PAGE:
That new spirit is stopped from being breathed into the case because a threatening silence has almost swallowed the justice for Sunanda. There is silence about the intriguing clean up of the evidence from the laptop of deceased woman. There is silence about the mobile record of the woman. It is not disclosed who deleted the testimony from the laptop and the mobile phones of Sunanda Pushkar. For five days the electronic devices were with some unknown people whose identities have not been disclosed. The recipients of the text messages of Sunanda Pushkar have not come out to show the world what she had written to them at a very critical moment of her life. The source of this silence is the threatening power of the involved in the mysterious death in the hotel room 345. What if the Cabinet Minister husband's party returns to power and finds out who disclosed the identity? What if those influential IPL people involved swoop down with target killers to wind up the earthly story of bean spillers? That is from where the silence emerges and will continue to swallow the facts as days pass by, till a day arrives when the judge says "from where to collect evidence, to find out the perpetrators, after all these years?"

If the silence descends so fast and so ferociously in the case of a "murder" in Delhi, what of the silence which comes when a school boy is finished off earth in Kashmir? Here it is not just the threat of some party returning to power to avenge some "misdeed" of the opposition, but running the risk of challenging those who not only wield quiet power behind the pomp and show of democracy but also living around us garlanded with powerful iron-clad laws. The silence in the case of Kashmir is clear, immediate and palpable. There is almost an official sanction to the frequent birth of unjust and deadly silence. You can uncover silence and go into the heart of the matter at the peril of your skin. For the silence here comes associated not with individual or party power but national power. The silence may be broken in case of individual or party power but when silence comes in the face of national power, you can break it at the risk of breaking yourself, for good.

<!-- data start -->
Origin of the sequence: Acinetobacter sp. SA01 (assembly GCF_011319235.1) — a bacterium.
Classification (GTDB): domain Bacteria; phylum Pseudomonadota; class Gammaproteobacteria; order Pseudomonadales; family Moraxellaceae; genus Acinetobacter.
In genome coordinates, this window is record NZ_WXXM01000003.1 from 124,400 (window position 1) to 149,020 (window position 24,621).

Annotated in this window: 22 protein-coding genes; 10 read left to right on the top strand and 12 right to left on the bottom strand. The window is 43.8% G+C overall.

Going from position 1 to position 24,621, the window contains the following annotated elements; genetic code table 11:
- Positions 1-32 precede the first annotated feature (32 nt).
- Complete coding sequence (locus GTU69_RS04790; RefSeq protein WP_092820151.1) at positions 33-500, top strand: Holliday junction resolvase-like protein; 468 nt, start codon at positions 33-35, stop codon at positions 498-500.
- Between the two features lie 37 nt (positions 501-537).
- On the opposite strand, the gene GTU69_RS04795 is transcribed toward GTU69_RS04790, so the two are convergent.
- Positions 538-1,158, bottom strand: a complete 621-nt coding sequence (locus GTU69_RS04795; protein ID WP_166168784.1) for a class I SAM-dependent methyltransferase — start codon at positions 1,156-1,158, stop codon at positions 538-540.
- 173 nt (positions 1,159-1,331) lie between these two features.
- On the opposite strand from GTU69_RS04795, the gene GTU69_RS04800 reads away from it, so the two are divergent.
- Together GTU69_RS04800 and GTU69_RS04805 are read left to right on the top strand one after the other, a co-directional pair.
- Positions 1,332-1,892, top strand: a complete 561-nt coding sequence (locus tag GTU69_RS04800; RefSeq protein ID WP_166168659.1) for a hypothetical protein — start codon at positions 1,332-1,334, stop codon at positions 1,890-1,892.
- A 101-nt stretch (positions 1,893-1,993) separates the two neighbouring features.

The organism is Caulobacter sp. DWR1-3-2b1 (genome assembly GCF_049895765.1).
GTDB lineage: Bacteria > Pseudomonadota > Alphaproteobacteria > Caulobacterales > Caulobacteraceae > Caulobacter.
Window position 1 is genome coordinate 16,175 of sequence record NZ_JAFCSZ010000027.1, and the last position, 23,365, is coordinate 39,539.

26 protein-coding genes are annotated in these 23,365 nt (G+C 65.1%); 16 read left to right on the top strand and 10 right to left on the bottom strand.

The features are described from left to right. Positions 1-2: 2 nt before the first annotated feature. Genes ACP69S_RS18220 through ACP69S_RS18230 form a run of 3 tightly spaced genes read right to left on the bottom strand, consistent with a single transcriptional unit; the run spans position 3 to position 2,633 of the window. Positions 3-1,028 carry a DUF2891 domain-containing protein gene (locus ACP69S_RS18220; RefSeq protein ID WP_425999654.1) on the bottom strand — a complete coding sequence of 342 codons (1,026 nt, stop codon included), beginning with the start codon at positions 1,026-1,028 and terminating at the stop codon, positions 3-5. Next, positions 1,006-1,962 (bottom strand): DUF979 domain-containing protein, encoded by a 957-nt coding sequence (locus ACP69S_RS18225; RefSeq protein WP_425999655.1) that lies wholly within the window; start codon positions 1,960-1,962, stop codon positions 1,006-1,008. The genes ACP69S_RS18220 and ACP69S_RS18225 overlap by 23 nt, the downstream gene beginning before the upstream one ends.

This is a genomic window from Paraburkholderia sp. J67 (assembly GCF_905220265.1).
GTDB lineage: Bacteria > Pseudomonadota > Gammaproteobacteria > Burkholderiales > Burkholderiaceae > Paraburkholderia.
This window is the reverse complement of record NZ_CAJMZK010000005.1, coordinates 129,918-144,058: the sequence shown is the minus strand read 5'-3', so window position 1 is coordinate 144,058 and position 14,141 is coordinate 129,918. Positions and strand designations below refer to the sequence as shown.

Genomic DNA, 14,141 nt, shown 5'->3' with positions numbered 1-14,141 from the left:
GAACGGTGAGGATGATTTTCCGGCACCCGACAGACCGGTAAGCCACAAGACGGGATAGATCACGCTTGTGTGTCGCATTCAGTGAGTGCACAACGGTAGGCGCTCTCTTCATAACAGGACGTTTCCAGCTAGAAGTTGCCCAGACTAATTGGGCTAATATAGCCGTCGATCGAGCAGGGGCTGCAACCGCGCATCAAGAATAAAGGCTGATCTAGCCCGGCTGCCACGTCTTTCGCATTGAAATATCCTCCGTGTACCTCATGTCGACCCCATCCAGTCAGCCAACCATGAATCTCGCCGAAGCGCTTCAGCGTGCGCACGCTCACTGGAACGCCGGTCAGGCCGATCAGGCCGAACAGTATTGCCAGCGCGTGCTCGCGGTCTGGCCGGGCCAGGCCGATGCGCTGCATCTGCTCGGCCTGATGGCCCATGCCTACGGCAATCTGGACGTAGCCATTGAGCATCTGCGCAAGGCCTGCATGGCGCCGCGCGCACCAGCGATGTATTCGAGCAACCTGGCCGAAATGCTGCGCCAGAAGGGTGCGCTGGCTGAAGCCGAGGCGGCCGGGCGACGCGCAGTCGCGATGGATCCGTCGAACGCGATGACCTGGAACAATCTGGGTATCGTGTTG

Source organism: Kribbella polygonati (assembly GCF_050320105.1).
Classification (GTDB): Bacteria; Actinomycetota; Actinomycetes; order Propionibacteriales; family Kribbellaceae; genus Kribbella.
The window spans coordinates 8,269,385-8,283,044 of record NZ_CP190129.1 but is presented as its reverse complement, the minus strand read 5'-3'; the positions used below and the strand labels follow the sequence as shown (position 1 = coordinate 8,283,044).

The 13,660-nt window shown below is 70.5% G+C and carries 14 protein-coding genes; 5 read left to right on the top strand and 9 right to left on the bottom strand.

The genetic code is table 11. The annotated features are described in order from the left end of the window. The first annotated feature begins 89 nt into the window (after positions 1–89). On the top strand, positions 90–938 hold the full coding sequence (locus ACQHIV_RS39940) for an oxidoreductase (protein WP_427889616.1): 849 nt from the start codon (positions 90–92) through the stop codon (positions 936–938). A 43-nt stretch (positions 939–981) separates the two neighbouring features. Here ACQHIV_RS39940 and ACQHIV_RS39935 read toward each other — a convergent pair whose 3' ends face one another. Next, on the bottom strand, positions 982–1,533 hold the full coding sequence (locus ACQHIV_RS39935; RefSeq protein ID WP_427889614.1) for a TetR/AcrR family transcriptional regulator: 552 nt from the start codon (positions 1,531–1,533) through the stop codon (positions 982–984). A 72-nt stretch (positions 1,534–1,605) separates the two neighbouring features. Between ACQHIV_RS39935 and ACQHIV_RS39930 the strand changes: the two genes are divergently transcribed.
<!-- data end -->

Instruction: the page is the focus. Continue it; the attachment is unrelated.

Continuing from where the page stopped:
While Shashi Tharoor can review novels stretching over 300 pages, can he review a comparative case of the silence over the "murder" of Sunanda Pushkar and the silence over openly violent deaths in Kashmir? It is expecting way too much from a former Cabinet Minister and a UN employee. Given that he does not break silence about the death of his own wife, except for uttering the routine remark, that he too wants justice to be delivered, how on earth can he articulate the imposition of silence over deaths in the plains and forests (and police stations) of Kashmir. The writer, politician and diplomat in him can be very articulate about the excesses committed by the British Empire in India and the reparations that the British have to pay to India for all their oppressive economic and political behavior, he is oddly quiet about the happenings in the hotel room, and the potential people involved, and then the amazing silence over the cause of mayhem, disorder and silence in Kashmir. The twin cases of Sunanda Puskar and Kashmir reveal the degree of silence which is born when matter of justice is pitted against powerful people, parties and even countries. If it is so difficult to break silence from various quarters in the case of Sunanda, how easy will it be to speak openly about Kashmir—a wider copy of the Hotel Room 345 permanently sealed since 1947?